Governor Mark Warner
NDN Annual Meeting
June 22, 2006
[prepared remarks]

Thank you, Adam. I appreciate your support. And you know Adam’s really supportive because I just hired away his press secretary.

Simon Rosenberg is a rare breed in politics – he’s a political entrepreneur. Over the last decade, he has seen issues that needed addressing, constituencies that needed tending, and tactics that needed updating. And instead of talking about it, he did something about it – from NDN’s Hispanic Project and work on globalization, to its New Politics Institute.

Simon, you are an innovator and pioneer. At the 10th anniversary of NDN’s founding, you should be proud. I know we are.

Like NDN, I believe that we need to start creating a new politics for America. We need to update not just our tactics, but our ideas for this time of historic change.

Because this truly is an exciting time to be alive. Technology and globalization are transforming the way we educate our kids, the way we deliver health care, the way we protect our people… the very nature of our communities.

And as someone who spent twenty years in the venture capital business before I shifted into politics, I gotta tell you – it’s only going to accelerate in the next ten years. If you’re impressed by the change of the last decade, you ain’t seen nothing yet.

If America were united, if we embraced the change sweeping the world, if we used our great power to truly lead … just imagine what we could get done!

But that’s not what we’re getting from Washington. Instead of unity, we get division. Instead of international leadership, we get isolation. And instead of shaping a global economy that brings opportunity to all, we are struggling to keep up.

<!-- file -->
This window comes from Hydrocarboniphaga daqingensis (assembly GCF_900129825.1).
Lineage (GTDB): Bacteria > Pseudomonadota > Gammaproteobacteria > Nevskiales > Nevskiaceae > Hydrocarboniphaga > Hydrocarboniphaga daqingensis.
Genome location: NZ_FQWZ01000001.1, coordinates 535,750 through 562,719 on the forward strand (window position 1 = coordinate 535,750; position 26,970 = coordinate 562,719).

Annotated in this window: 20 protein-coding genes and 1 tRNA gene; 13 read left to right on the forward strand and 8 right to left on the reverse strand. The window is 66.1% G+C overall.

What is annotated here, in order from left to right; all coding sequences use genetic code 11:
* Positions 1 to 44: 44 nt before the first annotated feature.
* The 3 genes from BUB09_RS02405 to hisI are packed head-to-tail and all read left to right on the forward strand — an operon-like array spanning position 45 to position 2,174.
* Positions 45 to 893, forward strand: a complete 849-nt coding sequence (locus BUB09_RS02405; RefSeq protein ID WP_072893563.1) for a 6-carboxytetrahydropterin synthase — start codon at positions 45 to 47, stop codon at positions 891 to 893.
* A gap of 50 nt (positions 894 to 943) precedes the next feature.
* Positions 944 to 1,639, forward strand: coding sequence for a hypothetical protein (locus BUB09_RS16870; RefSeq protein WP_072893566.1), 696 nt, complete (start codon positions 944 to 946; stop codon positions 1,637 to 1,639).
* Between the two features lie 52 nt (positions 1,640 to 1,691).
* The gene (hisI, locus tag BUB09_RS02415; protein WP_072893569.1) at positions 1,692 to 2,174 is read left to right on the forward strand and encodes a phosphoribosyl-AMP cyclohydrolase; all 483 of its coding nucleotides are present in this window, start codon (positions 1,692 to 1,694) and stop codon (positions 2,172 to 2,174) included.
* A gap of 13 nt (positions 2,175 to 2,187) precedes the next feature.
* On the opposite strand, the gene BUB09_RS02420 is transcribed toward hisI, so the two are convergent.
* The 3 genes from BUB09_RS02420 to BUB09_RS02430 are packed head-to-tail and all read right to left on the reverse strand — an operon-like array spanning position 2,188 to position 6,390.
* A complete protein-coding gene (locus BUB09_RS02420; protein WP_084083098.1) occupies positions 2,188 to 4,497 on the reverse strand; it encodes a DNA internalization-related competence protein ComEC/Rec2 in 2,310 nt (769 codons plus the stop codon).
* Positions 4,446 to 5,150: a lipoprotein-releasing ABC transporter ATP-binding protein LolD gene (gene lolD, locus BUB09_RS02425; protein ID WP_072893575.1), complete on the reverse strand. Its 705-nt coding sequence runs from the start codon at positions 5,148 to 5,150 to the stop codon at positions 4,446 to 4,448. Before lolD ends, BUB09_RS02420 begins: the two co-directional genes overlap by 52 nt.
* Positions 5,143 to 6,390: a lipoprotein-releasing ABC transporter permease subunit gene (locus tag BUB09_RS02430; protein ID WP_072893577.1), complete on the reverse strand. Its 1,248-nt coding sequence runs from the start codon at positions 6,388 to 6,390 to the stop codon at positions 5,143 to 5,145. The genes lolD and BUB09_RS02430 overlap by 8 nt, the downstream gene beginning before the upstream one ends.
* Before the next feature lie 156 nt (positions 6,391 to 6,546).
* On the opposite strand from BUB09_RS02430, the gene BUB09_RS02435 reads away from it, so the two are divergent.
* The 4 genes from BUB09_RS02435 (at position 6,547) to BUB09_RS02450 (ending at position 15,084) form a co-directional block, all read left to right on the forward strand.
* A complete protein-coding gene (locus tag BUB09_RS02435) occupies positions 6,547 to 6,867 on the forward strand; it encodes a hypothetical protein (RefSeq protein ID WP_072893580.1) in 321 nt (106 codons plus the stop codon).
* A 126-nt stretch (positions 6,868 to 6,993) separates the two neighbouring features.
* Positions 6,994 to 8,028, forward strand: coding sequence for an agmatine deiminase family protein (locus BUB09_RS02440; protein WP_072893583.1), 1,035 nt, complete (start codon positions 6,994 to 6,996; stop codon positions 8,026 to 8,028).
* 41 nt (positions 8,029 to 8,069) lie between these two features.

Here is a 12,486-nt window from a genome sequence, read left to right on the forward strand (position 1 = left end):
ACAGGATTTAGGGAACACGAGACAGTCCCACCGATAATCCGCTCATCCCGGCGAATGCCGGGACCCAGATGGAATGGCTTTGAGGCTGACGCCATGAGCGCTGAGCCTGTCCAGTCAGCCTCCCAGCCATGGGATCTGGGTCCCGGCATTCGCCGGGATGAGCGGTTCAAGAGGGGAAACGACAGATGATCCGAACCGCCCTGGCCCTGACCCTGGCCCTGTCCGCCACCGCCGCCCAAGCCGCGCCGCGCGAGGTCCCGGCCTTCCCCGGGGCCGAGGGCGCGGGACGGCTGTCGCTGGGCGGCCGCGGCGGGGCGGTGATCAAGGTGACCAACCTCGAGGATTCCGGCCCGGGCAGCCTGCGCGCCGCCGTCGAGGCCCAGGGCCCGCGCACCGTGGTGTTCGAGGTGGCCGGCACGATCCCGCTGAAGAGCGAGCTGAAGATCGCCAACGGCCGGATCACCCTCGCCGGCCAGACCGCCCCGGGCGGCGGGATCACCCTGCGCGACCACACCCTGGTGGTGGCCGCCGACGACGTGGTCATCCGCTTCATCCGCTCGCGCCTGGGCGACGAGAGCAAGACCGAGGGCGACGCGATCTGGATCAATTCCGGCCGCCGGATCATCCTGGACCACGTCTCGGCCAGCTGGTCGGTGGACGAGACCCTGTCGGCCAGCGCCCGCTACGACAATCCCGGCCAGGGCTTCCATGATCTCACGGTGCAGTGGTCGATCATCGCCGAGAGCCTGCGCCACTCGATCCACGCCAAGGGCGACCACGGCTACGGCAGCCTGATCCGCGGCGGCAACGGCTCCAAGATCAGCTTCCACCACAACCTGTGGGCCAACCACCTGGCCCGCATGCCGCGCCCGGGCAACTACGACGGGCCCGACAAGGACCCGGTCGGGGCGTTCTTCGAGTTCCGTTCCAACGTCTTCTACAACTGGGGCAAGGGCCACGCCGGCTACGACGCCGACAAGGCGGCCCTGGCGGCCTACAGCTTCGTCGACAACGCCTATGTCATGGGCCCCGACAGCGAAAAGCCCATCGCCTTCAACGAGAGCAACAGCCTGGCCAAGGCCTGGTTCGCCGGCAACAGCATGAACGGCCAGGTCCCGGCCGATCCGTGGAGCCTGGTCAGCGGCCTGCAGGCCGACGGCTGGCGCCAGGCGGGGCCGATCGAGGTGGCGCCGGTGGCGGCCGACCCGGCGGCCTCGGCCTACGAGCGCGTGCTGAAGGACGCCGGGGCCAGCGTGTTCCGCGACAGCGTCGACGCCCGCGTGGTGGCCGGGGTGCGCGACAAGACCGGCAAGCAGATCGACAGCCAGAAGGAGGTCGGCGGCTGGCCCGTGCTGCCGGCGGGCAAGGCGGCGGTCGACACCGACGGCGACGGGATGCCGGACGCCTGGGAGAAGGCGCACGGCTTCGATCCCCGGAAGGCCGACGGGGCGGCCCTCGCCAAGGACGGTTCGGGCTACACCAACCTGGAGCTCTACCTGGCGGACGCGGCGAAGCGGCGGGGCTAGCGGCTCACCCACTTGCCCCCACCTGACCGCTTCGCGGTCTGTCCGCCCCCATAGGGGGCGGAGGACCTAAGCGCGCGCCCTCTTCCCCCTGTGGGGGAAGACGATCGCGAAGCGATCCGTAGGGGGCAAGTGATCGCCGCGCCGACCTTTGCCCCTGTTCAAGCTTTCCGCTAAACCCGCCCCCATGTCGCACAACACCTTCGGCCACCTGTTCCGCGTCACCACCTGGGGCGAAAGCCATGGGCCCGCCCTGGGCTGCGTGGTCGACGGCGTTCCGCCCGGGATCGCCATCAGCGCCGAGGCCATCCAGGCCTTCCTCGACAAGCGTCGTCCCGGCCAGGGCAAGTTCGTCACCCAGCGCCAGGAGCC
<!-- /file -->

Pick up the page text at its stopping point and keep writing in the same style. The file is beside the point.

Of course, we’ve faced enormous challenges before. But I can’t think of another time when we faced so many substantial challenges all at once. America’s security and standing in the world. Unstable energy supplies. Fiscal meltdown.

And no meaningful action in sight.

I could talk about all of these, but today, I’d like to focus on one issue that’s often overlooked or misunderstood: America’s ability to compete in the global economy.

Let me tell you a quick story about what I think we face.

When I was Governor, I led a trade mission to India. On that trip, I witnessed a country undergoing explosive change. I met with industry executives and government ministers, and saw high tech companies setting up shop in fancy new buildings.  But what made the greatest impression on me was actually a slum in Delhi.

This was the real deal in terms of a Third World slum:  corrugated roofs on tin shacks, no running water, dirt floors, thousands of people crammed into a small space. Most of the kids there didn't go to school. They supported their families by begging.

Now, I was struck by the crushing poverty. But what I also saw was something incredibly hopeful and inspiring.

There was a project called the Hole in the Wall.  Computers were literally placed in a hole in a concrete wall with a little tin roof over it.  They turned on the computers in the morning; they turned them off at night.  No teachers.

I met a kid named Samir. I remember he asked me how to spell my name and I said why. He said he wanted to Google me, to see how important I was.

I had two thoughts as I stood there with Samir.

First, I felt pride in the technology, the opportunity, the hope that was there … so much of it birthed here in America.

But second, at the same time, I thought:  the race is on for the future.  Who’s going to own it?  Who’s going to get there first?  Who’s going to lead in this 21st century?